HIST 20111 History of Death (K. Hickerson) From the treatment of mortal remains to the built environment of cemeteries, tombs, and memorials, the dead have always played a role in the lives of the living. This course examines how beliefs and practices surrounding death have been a source of meaning making for individuals, institutions, religious communities, and modern nations. It will ask students to consider how examining death makes it possible to better understand the values and concerns of societies across time and space. This course will consider case studies from Africa, the Middle East, the Caribbean, North America, Europe, and Asia, from the Middle Ages to the Vietnam War. It introduces students to the methods and debates that animate the historical study of death—coming from histories of the body, social history, and the study of slavery—and ends by asking the question: "Is it possible to have a global history of death?"
HIST 22102 Medieval Travelers (R. Fulton Brown) Why did Europeans respond as they did to the opportunities opened to them with Columbus's discovery of a "new world" in the late fifteenth century? What precedents and preconceptions did they have for their encounter with this "new world"? This course seeks to answer these questions by looking to the accounts of those who traveled both within and beyond Europe, in fact and in imagination, during the centuries preceding Columbus's voyage. Its argument will be that to understand what Columbus and his contemporaries found when they arrived in the "new world," we must first understand what they thought they were looking for—and that what they were looking for is not necessarily what we might expect. The course gives students the opportunity to write a significant research paper, written in the character of a medieval traveler, whether a merchant, pilgrim, crusader, missionary, geographer, or conquistador.
HIST 25117 Natural History of Humans/Human History of Nature (J. Niermeier-Dohoney, Teaching Fellow in the Social Sciences) This course asks students to think very broadly about human history as a type of natural history and the recent history of nature as a part of the human narrative. Students will be introduced to the concept of "deep time," its discovery by geologists and biologists in the eighteenth and nineteenth centuries, and the impact that these had on the subject of human history. Topics will include sixteenth- and seventeenth-century historiography and Biblical exegesis; the geological theories of Hutton, Cuvier, and Lyell; and the biological theories of Lamarck and Darwin. We will then examine ways in which certain modern sciences have affected the way historians have approached the study of humanity. Topics will include how the structure and function of the brain affected kinship development, language acquisition, and social bonding; interpretations of "human nature" from theological, philosophical, anthropological, and psychological perspectives; the problem of massive time scales and intergenerational governing, justice, and ethics; and the role of geography in shaping civilizational development. Finally, we will consider ways in which the rising human impact over natural earth systems may necessitate a radical change in the way the subject of human and civilizational history will be studied going forward. Topics include anthropogenic changes to the biosphere through hunting and agriculture in the ancient world and the globalization of communicable diseases and invasive plant and animal species after 1492; the impact of climate change on modern civilization; the potential that humans are responsible for a new geological epoch; and what "history" looks like without humans.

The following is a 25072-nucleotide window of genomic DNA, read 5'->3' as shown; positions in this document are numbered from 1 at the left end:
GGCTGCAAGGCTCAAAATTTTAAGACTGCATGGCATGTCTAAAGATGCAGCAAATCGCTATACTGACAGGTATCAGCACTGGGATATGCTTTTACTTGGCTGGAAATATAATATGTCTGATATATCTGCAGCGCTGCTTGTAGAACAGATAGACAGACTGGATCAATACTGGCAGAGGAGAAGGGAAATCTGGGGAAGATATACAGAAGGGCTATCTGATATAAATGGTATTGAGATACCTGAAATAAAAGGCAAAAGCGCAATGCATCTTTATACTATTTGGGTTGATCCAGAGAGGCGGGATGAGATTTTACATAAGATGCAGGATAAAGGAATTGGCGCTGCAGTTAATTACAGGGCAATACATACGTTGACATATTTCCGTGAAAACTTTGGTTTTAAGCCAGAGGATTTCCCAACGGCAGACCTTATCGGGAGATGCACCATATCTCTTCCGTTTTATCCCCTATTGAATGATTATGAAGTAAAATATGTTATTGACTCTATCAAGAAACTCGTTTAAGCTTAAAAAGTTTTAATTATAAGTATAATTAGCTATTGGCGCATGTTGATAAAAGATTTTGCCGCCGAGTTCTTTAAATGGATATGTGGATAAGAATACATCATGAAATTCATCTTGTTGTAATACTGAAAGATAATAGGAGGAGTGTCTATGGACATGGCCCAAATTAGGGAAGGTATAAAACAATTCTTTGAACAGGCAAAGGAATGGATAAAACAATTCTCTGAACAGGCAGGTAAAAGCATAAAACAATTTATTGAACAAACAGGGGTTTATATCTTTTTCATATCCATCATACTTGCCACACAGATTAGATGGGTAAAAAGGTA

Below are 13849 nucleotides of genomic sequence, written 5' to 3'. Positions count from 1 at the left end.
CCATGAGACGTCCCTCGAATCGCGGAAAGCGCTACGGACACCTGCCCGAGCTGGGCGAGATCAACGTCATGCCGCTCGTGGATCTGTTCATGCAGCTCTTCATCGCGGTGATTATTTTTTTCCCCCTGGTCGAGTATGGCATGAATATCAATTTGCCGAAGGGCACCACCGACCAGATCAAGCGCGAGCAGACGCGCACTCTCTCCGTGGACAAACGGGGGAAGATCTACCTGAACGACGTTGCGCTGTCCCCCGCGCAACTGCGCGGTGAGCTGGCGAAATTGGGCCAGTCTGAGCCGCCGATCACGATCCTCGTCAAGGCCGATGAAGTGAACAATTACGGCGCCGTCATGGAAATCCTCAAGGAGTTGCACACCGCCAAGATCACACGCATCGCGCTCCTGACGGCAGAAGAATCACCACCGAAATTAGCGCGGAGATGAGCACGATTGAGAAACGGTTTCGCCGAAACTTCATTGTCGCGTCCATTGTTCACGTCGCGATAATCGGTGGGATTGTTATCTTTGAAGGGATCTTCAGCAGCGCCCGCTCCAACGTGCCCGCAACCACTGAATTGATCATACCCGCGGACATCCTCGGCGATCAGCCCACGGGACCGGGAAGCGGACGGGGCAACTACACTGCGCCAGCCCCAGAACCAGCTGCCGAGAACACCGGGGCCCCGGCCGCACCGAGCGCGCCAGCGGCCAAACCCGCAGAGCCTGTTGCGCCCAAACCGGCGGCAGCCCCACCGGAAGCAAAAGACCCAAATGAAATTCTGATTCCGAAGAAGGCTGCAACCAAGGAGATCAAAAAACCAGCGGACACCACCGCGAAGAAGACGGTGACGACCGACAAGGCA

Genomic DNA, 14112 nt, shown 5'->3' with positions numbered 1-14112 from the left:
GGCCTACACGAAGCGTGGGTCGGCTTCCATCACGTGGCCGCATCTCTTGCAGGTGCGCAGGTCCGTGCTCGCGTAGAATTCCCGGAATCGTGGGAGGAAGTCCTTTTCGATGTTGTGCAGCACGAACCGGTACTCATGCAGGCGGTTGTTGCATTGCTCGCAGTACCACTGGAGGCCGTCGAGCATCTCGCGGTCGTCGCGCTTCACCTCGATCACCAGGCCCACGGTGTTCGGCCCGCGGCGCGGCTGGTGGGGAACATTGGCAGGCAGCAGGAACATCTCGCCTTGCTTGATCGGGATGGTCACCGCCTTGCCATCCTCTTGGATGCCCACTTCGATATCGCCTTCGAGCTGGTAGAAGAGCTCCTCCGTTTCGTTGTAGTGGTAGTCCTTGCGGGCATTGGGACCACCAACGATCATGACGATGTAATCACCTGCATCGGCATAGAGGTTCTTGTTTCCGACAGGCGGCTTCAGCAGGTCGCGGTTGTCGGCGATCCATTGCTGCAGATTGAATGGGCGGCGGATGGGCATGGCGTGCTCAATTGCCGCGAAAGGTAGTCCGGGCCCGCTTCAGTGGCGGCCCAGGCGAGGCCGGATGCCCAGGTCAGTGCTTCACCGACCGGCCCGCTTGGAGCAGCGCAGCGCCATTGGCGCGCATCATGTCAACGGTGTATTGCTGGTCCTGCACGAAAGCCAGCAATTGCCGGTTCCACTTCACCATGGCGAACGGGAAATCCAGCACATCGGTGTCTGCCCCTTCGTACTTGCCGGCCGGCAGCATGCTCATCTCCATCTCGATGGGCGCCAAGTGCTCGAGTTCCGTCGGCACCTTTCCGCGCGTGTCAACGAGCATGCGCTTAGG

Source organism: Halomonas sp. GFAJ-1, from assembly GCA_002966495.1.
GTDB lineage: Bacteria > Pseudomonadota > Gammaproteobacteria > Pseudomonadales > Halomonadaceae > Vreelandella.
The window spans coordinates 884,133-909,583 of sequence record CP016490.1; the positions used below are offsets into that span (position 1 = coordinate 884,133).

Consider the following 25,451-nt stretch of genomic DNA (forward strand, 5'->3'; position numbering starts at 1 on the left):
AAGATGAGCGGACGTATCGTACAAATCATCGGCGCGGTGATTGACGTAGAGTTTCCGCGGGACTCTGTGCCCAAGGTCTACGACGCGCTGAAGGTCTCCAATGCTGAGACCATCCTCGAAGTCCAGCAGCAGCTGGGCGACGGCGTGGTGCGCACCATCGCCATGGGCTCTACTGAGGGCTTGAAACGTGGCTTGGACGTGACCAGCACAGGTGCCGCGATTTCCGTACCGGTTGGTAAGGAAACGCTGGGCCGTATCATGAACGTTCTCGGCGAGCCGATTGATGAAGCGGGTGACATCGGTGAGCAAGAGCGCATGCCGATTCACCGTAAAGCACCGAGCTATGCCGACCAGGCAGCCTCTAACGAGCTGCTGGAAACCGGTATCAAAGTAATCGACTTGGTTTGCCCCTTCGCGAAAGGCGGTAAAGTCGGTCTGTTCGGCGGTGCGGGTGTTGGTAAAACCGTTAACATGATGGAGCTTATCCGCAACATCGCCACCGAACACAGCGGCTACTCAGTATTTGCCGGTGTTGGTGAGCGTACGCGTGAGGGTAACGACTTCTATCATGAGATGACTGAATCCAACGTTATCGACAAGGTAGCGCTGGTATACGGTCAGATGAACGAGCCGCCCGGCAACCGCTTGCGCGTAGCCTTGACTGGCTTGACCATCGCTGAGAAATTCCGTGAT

HIST 29677 History Colloquium: Religion and History (R. Fulton Brown) The study of religion presents an enormous challenge to the historian. On the one hand, religious beliefs typically posit a reality beyond that accessible to the tools of analysis employed by most historians; on the other, such beliefs and their associated practices have given shape and purpose to human society and psyches throughout human history, making them one of the most important drivers of human thought and behavior. In this colloquium, we will wrestle with the question of how, as historians, it is possible to make sense of the role of religion in history. We will explore different methodologies for thinking about religion and test them with specific examples of belief and practice across various religious traditions. To ensure a variety of perspectives, students will be able to choose the tradition they want to focus on for their class presentations and final projects.